Tuesday, March 28, 2017

Review: Death of the Photo Shop Around the Corner

By Michael Block

When I was a kid, I distinctly remember a store called Motophoto. It was a photo development shop. There were a few of these stores in our area. I remember the excitement of going after vacations or events to get hard copies of our memories. But as time went on and technology evolved, this store disappeared like a whisper in the wind. In Eat Drink Tell Your Friends' Photo & Supply, a similar shop is on the verge of closing its doors set against the backdrop of a changing society.
photo by Chani Bock
As part of The Tank's Flint and Tinder series, this experimental work from Eat Drink Tell Your Friends is a surrealistic puppet show about closing up shop and the sense of community that this one place brought as time and people change. If you go in blind to Photo & Supply, you'll be bound to get lost and have to play a game of catch up. With no dialogue, well comprehensible dialogue that is, this story is told entirely through physical puppetry and some sound and music accompaniment. Directed by Andy Manjuck, Photo & Supply is on its way to being something worthwhile. The vantage in which they're telling this story is unique. But there were some faults and flaws that pulled the show backward. First and foremost, the Eat Drink Tell Your Friends team did a commendable job in the space. You must be able to get rid of belief to fully engage with this piece. But the lighting and scenic design occasionally forced the illusion to break. The unfortunate light leak that seeped over or the ability to see the body despite the attempt to go pitch black in the back, even having to walk in front of the puppet platforms sadly affected the overall aesthetic. But the vision Manjuck brought displays great hope when the execution in the entirety of the elements can be achieved. Puppets and shadow work were at the forefront of the piece. When you have no words to tell the story, there needs to be some sort of soundscape to subside. Just look at the hit The Woodsman. But there were many silent beats. Sure, there is a power in silence if it's earned. There needed to be more of an underscore pop, whether it was from sound effects or music. This isn't a show to play on mute. There was daring craftsmanship but the puppets lacked a common vocabulary as they each seemed to live in a different world. The puppeteers ability to concoct this story through limitations was strong, especially with the central puppet Phyllis. It was her story and her physicality was compelling, even if tedious. Infusing a less passive activity into her could help the momentum. The best puppet of the bunch was the red dog. Talk about coming to life. If that personality matched the rest of the show, Photo & Supply could be next level.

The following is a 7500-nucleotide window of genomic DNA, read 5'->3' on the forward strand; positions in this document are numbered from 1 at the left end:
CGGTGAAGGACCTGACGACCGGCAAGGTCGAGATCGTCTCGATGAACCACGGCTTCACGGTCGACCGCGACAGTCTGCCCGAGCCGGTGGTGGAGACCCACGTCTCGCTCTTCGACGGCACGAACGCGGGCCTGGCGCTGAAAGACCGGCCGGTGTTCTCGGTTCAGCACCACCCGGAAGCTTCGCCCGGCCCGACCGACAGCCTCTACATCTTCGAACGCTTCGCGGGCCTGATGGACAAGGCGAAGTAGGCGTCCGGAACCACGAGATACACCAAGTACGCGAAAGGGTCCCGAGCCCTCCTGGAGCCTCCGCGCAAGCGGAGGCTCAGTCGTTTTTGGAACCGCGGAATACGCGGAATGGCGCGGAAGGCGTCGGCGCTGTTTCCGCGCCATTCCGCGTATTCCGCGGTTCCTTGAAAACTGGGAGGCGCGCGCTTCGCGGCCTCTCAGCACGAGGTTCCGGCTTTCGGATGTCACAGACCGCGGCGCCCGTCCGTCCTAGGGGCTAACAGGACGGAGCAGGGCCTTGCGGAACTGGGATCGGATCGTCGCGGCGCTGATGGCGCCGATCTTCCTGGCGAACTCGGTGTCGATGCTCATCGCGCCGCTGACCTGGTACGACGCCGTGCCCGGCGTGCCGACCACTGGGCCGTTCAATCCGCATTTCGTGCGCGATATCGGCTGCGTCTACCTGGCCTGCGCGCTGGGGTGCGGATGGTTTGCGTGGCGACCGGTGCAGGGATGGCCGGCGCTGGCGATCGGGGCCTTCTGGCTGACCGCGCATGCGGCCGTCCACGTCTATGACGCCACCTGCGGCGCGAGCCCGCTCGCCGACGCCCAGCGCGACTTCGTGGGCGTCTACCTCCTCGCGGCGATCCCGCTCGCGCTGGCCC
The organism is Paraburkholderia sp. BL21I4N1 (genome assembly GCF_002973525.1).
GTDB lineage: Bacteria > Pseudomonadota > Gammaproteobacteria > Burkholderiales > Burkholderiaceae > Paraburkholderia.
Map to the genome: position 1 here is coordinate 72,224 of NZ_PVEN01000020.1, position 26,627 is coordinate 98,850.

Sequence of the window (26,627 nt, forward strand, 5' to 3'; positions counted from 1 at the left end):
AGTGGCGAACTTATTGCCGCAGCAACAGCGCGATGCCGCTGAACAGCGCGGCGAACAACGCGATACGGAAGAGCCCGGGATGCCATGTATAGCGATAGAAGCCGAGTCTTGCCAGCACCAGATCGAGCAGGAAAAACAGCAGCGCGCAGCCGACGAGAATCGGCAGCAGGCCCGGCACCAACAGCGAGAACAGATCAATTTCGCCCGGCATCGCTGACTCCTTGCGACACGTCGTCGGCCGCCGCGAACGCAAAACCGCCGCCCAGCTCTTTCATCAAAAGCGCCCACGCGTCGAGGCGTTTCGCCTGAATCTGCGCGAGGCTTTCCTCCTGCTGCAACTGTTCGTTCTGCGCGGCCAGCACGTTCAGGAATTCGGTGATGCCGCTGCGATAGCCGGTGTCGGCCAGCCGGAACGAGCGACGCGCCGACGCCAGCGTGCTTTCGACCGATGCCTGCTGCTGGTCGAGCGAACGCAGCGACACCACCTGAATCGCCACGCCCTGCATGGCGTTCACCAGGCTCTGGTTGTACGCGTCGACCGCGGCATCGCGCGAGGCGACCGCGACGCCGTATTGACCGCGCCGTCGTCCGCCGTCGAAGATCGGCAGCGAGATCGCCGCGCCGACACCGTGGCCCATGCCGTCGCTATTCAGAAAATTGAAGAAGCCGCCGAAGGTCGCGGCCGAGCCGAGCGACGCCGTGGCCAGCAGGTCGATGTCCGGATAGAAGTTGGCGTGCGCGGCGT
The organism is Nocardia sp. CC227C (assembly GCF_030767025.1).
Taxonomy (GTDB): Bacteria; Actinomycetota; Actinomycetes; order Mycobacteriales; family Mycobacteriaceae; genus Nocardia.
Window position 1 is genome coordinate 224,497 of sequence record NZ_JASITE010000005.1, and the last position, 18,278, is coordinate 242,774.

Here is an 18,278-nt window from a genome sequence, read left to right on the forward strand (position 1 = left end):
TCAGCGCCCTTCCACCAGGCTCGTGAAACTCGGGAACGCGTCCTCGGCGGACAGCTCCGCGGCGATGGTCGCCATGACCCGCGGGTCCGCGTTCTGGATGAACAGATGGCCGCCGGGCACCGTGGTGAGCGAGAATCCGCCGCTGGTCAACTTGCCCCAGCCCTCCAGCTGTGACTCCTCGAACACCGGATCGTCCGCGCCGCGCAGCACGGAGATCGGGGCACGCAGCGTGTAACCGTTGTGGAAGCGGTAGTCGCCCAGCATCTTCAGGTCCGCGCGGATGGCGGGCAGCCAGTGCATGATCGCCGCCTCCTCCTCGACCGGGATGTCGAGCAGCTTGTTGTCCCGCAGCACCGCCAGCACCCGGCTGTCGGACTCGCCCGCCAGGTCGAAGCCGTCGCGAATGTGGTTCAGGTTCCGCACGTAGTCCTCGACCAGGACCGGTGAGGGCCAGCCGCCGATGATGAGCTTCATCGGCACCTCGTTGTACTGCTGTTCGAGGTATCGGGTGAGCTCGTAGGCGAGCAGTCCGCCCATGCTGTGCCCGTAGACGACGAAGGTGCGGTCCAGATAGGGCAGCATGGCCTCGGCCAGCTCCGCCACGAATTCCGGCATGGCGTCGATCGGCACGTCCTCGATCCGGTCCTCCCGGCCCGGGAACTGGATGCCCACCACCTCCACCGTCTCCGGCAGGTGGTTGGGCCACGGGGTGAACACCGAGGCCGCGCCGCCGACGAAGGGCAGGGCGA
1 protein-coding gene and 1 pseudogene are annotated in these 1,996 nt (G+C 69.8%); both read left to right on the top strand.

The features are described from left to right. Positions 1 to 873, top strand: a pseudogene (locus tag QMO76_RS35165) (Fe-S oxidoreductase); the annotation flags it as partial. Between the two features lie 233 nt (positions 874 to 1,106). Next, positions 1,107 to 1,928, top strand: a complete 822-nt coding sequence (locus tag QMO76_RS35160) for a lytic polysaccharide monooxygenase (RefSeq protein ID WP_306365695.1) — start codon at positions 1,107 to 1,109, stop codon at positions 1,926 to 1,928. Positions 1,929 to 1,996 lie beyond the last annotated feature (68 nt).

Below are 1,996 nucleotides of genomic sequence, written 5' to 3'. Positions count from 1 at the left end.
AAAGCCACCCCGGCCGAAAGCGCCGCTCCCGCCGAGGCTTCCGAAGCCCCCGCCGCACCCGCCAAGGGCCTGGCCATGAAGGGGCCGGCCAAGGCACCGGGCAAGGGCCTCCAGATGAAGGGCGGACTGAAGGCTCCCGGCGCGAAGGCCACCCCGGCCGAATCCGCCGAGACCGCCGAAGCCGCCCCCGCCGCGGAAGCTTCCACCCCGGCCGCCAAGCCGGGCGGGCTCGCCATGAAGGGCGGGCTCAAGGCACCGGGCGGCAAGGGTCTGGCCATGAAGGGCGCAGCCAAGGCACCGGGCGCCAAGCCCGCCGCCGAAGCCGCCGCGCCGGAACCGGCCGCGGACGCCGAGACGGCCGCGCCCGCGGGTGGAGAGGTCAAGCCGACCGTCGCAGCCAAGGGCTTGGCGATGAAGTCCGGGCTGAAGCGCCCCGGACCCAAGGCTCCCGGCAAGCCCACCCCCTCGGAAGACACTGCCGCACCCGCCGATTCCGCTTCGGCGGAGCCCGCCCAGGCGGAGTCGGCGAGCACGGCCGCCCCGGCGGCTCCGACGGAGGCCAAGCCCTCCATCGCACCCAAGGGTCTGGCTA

Photo & Supply is a great example of the courageous work that comes through the Flint & Tinder series at The Tank. But this one wasn’t as polished as it could have been. Keep your eye out for the next incarnation as Eat Drink Tell Your Friends has a unique perspective in storytelling.